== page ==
Republican presidential candidate Mitt Romney is now leading President Barack Obama by just 3 points in the latest Gallup Daily Tracking Poll.
That’s down 2 points from Romney’s 5-point lead among likely voters on Tuesday, the day after the former Massachusetts governor’s final debate with Obama in Florida. It also is down a point from his 6-point lead on Monday. Romney had a 7-point lead on Sunday, the largest of the campaign.
But the poll also shows that Obama has regained the lead among registered voters, 48 to 47 over Romney. It’s the first time Obama has led among registered voters in the poll since Oct. 14.
The presidential race is now trending toward Obama, meaning that Romney's lead has been reduced in recent days, according to Gallup.
The survey of 2,700 likely voters between Oct. 17 and 23 was taken after the last two debates, in which Obama gave stronger performances than in his first outing with Romney on Oct. 3 in Denver, Gallup said.
The Gallup poll has been dismissed by Democrats and even some independent political analysts as an aberration because other surveys show a much tighter, even deadlocked, race. But Romney campaign officials have dismissed that as carping by Democrats and mainstream media pundits leaning to Obama.
Less than three weeks ago, many Republicans were critical of the pollsters and the methods they used, accusing them of oversampling Democrats. Now liberals are the ones complaining about what they perceive as distorted results.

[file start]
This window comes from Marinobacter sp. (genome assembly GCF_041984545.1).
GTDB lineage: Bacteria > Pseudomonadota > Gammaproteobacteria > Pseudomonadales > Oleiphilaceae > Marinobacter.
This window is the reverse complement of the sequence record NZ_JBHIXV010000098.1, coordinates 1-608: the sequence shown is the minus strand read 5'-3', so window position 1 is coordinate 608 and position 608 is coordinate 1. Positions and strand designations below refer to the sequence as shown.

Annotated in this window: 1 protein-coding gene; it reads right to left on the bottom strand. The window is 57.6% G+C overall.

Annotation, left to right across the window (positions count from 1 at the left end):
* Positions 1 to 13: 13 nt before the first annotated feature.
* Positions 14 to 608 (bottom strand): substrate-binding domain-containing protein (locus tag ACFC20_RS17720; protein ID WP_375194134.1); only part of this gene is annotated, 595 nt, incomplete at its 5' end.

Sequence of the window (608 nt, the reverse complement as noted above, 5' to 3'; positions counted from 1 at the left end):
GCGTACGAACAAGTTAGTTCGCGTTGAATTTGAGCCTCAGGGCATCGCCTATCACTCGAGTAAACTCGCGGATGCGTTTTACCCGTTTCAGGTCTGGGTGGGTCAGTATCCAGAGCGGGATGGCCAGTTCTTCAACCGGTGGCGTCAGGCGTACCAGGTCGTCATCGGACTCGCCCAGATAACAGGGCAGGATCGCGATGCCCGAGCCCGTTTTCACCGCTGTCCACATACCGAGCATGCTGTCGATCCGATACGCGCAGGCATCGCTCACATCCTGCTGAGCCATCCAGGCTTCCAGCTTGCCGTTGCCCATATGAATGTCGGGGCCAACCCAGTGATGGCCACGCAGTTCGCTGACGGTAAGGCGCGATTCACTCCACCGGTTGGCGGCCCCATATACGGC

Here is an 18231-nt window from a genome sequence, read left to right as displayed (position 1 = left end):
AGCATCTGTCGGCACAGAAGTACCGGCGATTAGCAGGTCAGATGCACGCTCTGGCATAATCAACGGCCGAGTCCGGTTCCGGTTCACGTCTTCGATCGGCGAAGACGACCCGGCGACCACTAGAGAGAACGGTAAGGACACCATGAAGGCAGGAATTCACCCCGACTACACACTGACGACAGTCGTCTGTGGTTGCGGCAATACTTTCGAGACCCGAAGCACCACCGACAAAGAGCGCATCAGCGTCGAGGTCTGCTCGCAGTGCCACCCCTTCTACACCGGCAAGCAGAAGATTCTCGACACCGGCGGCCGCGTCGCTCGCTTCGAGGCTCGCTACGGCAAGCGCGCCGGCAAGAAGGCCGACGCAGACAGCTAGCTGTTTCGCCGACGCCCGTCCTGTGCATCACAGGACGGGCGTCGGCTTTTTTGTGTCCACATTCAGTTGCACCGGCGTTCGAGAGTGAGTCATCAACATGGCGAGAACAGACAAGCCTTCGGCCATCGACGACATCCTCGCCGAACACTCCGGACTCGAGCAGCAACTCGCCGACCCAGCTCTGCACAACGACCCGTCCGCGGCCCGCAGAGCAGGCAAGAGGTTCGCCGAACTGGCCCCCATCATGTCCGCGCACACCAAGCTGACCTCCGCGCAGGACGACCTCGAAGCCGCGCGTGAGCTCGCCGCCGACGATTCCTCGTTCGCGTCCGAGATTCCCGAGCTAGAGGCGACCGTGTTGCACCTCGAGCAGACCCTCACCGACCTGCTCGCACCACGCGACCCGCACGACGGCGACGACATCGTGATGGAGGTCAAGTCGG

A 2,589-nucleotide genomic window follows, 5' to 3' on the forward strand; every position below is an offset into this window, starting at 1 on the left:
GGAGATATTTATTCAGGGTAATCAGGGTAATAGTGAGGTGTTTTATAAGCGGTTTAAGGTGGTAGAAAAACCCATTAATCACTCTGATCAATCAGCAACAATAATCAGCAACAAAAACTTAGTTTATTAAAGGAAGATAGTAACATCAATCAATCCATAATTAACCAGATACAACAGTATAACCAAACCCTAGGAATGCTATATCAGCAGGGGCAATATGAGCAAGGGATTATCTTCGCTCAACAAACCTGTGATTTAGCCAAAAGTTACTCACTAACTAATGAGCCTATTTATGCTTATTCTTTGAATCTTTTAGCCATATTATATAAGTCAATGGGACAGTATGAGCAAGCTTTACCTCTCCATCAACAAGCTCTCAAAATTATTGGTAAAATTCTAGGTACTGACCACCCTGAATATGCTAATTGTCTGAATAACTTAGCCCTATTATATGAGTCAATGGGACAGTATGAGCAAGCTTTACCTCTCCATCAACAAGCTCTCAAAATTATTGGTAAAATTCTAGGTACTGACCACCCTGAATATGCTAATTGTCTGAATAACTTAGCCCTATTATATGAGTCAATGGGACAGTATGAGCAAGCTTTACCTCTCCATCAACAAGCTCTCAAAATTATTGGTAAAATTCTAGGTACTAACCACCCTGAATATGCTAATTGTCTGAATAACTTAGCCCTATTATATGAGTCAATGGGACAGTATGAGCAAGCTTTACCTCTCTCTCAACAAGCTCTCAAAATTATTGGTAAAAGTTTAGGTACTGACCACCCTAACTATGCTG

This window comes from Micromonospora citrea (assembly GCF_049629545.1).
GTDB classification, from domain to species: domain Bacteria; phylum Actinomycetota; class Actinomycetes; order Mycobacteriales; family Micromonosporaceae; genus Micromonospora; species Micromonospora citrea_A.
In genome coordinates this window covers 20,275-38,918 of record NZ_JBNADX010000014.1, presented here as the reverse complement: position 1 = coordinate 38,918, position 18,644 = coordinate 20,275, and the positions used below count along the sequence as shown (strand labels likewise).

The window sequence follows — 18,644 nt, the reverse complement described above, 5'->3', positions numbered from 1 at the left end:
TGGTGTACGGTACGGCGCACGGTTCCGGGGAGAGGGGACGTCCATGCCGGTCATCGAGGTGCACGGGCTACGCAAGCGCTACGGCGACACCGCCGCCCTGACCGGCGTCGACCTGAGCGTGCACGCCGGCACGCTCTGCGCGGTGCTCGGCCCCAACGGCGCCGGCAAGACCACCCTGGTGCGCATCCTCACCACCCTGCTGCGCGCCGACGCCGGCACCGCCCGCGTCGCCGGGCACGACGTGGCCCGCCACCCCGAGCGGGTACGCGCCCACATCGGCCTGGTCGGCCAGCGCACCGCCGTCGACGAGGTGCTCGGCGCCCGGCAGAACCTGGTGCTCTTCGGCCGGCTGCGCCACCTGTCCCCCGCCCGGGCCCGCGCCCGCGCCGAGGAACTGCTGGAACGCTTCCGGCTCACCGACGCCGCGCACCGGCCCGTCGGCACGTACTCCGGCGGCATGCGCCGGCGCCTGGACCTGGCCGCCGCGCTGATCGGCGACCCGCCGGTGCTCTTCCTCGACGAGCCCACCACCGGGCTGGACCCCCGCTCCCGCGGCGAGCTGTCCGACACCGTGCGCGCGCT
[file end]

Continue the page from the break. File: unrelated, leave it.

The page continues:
Other polls released Wednesday indicated a tightening race that many pundits said was simply too close to call.
An ABC News-Washington Post poll put the candidates in a statistical dead heat, with Obama’s 49-to-48 edge within the poll’s margin of error, while an IBD-TIPP poll showed the president with a 47 to 45 advantage.
According to the RealClearPolitics average of polls, Romney leads by less than 1 percentage point nationally, 47.9 to 47.2.
The latest Investors Business Daily/TIPP tracking poll shows President Obama with a 3-point lead over his Republican challenger.
The poll released on Wednesday had Obama at 47.3 percent and Romney at 44.3 percent, according to a report in Business Insider.
Obama had been leading by two points in the prior IBD/TIPP survey.
But Romney was 1 percentage point ahead of Obama in Wednesday's Reuters/Ipsos daily tracking poll. In a reversal of Tuesday's results, Romney led Obama among likely voters by 47 percent to 46 percent, a statistically insignificant margin, in the four-day online tracking poll.
But Obama had a lead of 53-42 percent among the 17 percent of the surveyed registered voters who said they had already cast their vote.
Like many other polls, the rolling Reuters/Ipsos poll has shown a tight race since shortly after the two candidates met for their first debate on Oct. 3. The two met for their third and last debate on Monday and most surveyed voters said the face-off did not change their view of either candidate.
Meanwhile, the latest Rasmussen Reports swing state tracking update released Wednesday showed a solid lead for Romney.
The report showed that of 11 key swing states, Romney holds 50 percent of the vote compared to Obama's 46 percent — giving the Republican candidate a 4 percentage point advantage.
Romney has hit the 50 percent mark in that combined swing states poll four times in five days, according to Rasmussen Reports
"The survey is conducted on a rolling seven-day basis, and most of the interviews for today's update were completed before the end of Monday night's presidential debate. Romney has now held a modest lead for 13 of the last 16 days; Obama was ahead twice, and the candidates ran even once," Rasumussen said in an analysis released with the poll.
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